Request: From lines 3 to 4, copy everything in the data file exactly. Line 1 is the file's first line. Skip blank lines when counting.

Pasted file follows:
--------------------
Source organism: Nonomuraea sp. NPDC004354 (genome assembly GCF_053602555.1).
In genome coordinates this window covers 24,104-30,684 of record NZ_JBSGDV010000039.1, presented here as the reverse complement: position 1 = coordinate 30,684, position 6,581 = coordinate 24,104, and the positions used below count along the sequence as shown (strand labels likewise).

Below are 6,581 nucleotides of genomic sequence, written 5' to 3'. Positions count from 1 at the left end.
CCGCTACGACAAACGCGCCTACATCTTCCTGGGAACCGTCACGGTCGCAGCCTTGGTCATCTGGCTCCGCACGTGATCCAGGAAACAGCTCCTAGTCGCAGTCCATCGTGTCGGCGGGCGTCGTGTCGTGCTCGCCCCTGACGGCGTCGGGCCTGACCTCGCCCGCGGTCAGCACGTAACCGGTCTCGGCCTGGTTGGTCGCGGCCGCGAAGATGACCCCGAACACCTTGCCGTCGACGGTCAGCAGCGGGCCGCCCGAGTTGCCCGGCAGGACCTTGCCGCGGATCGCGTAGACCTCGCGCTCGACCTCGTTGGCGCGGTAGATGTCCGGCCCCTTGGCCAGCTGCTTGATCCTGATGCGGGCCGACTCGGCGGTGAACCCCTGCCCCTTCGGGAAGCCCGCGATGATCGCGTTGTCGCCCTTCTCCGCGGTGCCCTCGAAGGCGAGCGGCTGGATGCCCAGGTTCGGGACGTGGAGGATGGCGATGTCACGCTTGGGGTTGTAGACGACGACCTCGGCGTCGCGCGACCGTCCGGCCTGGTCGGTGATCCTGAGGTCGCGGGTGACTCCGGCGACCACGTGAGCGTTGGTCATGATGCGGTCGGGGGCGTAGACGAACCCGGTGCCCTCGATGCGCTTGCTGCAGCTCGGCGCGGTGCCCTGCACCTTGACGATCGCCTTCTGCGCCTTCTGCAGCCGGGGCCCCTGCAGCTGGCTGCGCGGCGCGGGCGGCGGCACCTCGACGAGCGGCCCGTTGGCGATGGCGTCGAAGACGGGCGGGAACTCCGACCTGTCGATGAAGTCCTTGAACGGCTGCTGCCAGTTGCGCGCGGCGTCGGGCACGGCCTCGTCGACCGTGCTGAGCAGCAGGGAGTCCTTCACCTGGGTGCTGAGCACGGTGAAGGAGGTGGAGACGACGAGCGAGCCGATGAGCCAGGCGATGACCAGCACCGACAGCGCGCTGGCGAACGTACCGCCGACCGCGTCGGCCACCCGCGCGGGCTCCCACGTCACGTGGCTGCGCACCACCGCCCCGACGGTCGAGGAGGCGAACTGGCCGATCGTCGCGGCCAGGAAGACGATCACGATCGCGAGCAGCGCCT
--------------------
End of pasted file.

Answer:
Below are 6,581 nucleotides of genomic sequence, written 5' to 3'. Positions count from 1 at the left end.
CCGCTACGACAAACGCGCCTACATCTTCCTGGGAACCGTCACGGTCGCAGCCTTGGTCATCTGGCTCCGCACGTGATCCAGGAAACAGCTCCTAGTCGCAGTCCATCGTGTCGGCGGGCGTCGTGTCGTGCTCGCCCCTGACGGCGTCGGGCCTGACCTCGCCCGCGGTCAGCACGTAACCGGTCTCGGCCTGGTTGGTCGCGGCCGCGAAGATGACCCCGAACACCTTGCCGTCGACGGTCAGCAGCGGGCCGCCCGAGTTGCCCGGCAGGACCTTGCCGCGGATCGCGTAGACCTCGCGCTCGACCTCGTTGGCGCGGTAGATGTCCGGCCCCTTGGCCAGCTGCTTGATCCTGATGCGGGCCGACTCGGCGGTGAACCCCTGCCCCTTCGGGAAGCCCGCGATGATCGCGTTGTCGCCCTTCTCCGCGGTGCCCTCGAAGGCGAGCGGCTGGATGCCCAGGTTCGGGACGTGGAGGATGGCGATGTCACGCTTGGGGTTGTAGACGACGACCTCGGCGTCGCGCGACCGTCCGGCCTGGTCGGTGATCCTGAGGTCGCGGGTGACTCCGGCGACCACGTGAGCGTTGGTCATGATGCGGTCGGGGGCGTAGACGAACCCGGTGCCCTCGATGCGCTTGCTGCAGCTCGGCGCGGTGCCCTGCACCTTGACGATCGCCTTCTGCGCCTTCTGCAGCCGGGGCCCCTGCAGCTGGCTGCGCGGCGCGGGCGGCGGCACCTCGACGAGCGGCCCGTTGGCGATGGCGTCGAAGACGGGCGGGAACTCCGACCTGTCGATGAAGTCCTTGAACGGCTGCTGCCAGTTGCGCGCGGCGTCGGGCACGGCCTCGTCGACCGTGCTGAGCAGCAGGGAGTCCTTCACCTGGGTGCTGAGCACGGTGAAGGAGGTGGAGACGACGAGCGAGCCGATGAGCCAGGCGATGACCAGCACCGACAGCGCGCTGGCGAACGTACCGCCGACCGCGTCGGCCACCCGCGCGGGCTCCCACGTCACGTGGCTGCGCACCACCGCCCCGACGGTCGAGGAGGCGAACTGGCCGATCGTCGCGGCCAGGAAGACGATCACGATCGCGAGCAGCGCCT